Brianna Villa Grand Canyon University PCN-505
Introduction Counselors are professionals who assist clients in need of advice, assistance, or protection. They are important to society and lives around the world. Clients and counselors work hand in hand to protect each other and work more efficiently together. The following will be about the rights and ethics a client has and the standards counselors are held to, to protect their clients. Part One Section 1: Client Rights According to the American Counseling Association’s Code of Ethics, autonomy is “fostering the right to control the direction of one’s life” (ACA, 2014). In other words, encouraging the client to speak on their own behalf and make their own decision. One way to use this in the workplace to maintain clients’ rights is to let them speak on their own. One way to do this is to not complete their sentences when they struggle, not to interrupt their thinking or speaking, and not giving directions to everything they ask. It would be unethical to direct every part of the conversations and responses in sessions; therefore, counselors should let the clients exercise their rights to speak on their own and not disturb their thought processes or taint their opinions. Nonmaleficence is the act of “avoiding actions that cause harm,” (ACA, 2014). Counseling sessions are considered safe places, clients go to counseling to feel safe and comfortable enough to speak things on their mind that they may not be able to do at home or anywhere else. Situations in which the client may feel harmed can be conflict of interest discussions from the counselor or by judgement. A client would become uncomfortable and possibly want to refrain from being in those situations again by not confiding all things they have to say in fear that the counselor will disagree or judge what they say, or simply by not going back to counseling.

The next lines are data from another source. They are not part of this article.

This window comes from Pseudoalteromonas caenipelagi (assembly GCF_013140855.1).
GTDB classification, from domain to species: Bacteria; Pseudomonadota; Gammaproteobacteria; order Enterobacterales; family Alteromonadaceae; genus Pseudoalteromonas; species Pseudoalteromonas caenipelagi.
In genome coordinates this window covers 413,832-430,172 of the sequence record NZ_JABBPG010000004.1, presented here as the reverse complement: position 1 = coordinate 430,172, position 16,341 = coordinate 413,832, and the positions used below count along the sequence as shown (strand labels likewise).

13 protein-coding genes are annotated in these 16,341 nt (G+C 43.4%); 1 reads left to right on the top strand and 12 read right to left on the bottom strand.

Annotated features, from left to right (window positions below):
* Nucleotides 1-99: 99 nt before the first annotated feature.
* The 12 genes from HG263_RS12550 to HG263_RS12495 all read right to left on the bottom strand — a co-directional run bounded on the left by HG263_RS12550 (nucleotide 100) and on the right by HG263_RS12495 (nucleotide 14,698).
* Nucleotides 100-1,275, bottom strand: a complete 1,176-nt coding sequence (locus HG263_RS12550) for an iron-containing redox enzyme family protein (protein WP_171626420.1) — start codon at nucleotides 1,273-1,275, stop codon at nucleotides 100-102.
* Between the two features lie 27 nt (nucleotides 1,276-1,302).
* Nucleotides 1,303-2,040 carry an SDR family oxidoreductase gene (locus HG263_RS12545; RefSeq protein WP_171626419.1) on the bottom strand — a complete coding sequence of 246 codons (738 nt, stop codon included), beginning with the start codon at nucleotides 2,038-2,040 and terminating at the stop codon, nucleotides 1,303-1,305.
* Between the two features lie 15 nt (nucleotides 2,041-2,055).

Counseling is a career in which the provider is always working towards the best interest of the client, mentally, physically, and emotionally. Beneficence, “working for the good of the individual and society by promoting mental health and well-being” (ACA, 2014). Promoting wellness and health is one way to use beneficence in the workplace. Encouraging clients to live happy, healthy lives is one responsibility all counselors carry regardless of their determined specialty. As counselors, another great way to promote beneficence would be to change treatment styles when one shows as ineffective. By doing so, the counselor is continually striving to provide their client with the most necessary and effective counseling methods to suit their needs rather than the easiest or most convenient way for the counselor. Another practice, justice, is important to foster into the counseling space. To provide justice means to provide equality and fairness according to the ACA Code of Ethics (ACA, 2014). Ways to provide justice are to not discriminate clients in session based on sexuality, religion, culture, disability, or any other statuses, and to accept all people regardless of their status.
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- Winter '16
- Laura Pipoly
- Licensed Professional Counselor, Mental health professional, American Counseling Association